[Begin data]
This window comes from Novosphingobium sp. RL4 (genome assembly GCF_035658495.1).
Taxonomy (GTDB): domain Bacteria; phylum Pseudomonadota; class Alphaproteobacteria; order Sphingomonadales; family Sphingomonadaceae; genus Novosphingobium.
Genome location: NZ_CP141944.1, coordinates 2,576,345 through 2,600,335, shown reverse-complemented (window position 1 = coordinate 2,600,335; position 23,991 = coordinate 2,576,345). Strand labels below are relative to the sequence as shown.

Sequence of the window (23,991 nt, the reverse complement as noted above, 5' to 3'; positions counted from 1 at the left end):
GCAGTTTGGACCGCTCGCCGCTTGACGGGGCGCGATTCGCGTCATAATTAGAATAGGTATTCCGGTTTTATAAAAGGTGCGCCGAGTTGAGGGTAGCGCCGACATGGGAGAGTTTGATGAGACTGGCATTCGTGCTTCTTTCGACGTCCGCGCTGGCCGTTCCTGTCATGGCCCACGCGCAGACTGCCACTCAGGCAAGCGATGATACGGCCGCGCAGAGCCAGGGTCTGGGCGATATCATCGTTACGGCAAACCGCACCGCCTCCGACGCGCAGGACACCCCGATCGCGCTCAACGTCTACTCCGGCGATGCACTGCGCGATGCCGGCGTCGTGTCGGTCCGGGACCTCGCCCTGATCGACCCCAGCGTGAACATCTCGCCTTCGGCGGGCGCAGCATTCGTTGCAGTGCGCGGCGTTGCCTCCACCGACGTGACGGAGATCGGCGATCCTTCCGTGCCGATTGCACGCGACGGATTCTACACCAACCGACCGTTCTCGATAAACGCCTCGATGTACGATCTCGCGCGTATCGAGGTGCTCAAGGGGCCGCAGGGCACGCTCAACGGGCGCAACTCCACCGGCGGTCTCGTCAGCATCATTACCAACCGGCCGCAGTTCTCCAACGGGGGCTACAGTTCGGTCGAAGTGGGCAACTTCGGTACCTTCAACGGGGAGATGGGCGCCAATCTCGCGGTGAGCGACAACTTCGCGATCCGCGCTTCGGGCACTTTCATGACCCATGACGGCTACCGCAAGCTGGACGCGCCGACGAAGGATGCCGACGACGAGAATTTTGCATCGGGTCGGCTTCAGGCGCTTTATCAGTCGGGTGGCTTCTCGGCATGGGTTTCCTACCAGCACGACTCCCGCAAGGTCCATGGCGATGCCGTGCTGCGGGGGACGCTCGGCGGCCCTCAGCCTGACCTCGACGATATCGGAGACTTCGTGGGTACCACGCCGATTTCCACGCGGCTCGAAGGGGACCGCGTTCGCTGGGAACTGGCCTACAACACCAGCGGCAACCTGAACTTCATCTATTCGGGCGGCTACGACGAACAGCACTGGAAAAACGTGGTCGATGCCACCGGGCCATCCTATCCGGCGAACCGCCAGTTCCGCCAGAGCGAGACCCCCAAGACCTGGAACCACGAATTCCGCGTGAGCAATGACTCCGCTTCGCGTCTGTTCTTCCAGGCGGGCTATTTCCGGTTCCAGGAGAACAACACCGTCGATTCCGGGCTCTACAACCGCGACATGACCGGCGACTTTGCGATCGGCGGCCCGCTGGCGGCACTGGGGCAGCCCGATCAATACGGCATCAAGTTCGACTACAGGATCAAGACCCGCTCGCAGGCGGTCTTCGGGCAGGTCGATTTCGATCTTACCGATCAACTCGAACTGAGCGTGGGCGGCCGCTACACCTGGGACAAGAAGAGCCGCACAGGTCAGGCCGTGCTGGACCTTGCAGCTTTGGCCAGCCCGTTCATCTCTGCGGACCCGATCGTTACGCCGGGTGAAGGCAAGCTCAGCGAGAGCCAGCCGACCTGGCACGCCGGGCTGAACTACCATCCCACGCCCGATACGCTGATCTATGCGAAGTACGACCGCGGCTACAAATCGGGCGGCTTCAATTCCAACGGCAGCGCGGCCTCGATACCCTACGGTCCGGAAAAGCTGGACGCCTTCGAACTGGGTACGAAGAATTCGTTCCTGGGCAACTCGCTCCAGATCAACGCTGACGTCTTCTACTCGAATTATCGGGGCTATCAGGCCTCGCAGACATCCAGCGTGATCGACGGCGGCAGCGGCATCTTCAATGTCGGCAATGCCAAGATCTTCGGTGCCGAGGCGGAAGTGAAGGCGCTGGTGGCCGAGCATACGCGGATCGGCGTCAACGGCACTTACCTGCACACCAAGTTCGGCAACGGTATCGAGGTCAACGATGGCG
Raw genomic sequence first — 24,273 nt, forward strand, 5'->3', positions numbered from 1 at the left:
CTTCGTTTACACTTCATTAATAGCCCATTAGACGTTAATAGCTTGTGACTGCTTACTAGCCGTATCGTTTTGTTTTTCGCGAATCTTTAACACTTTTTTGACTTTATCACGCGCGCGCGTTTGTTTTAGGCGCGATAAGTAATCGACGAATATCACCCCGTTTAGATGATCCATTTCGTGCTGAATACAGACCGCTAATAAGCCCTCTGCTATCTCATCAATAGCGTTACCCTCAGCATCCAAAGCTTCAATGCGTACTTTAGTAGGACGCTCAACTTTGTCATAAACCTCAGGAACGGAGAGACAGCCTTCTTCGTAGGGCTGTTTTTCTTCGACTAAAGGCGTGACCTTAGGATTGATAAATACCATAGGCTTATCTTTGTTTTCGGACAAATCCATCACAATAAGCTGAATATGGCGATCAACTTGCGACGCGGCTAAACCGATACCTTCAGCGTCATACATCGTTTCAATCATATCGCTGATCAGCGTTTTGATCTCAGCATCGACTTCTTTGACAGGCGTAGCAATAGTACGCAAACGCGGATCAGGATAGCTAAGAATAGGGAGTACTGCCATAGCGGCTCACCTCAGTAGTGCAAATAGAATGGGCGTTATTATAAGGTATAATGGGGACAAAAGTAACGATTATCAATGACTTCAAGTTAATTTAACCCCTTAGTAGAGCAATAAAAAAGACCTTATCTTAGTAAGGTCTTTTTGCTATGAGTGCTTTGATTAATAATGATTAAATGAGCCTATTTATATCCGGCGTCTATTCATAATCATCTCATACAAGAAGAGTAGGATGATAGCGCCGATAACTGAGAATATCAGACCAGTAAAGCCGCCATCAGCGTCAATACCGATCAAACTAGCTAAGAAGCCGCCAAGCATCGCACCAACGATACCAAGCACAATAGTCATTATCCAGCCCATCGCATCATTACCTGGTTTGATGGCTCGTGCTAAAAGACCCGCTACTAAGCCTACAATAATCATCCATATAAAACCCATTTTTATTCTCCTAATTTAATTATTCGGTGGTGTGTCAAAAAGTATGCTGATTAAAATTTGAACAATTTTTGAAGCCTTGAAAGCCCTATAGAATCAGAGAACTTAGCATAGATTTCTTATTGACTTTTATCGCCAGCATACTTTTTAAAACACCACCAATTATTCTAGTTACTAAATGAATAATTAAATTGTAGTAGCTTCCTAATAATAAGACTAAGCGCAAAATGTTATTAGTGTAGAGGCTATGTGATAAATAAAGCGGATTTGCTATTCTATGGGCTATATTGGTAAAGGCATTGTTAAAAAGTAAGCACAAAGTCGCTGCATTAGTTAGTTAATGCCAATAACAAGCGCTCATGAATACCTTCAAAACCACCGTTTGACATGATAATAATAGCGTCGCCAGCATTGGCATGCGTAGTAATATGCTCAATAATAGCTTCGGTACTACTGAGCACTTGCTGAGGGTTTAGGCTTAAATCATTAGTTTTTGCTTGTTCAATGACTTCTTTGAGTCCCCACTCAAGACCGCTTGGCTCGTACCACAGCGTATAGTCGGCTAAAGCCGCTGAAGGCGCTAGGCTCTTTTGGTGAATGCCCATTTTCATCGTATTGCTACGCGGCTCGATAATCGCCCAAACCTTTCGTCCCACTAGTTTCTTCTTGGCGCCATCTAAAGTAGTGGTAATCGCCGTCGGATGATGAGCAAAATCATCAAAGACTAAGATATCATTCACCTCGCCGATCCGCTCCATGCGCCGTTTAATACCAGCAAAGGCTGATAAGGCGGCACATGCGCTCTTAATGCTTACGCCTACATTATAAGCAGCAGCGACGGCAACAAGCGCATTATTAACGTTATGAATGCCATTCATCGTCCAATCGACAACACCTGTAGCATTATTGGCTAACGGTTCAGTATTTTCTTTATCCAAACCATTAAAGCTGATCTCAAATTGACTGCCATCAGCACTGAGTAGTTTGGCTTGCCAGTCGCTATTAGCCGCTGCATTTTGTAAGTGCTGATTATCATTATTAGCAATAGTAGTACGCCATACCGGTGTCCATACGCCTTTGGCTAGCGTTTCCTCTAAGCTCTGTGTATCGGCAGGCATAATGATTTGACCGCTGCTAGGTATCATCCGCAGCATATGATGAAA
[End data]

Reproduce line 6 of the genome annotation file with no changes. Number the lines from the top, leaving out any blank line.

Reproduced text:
Raw genomic sequence first — 24,273 nt, forward strand, 5'->3', positions numbered from 1 at the left: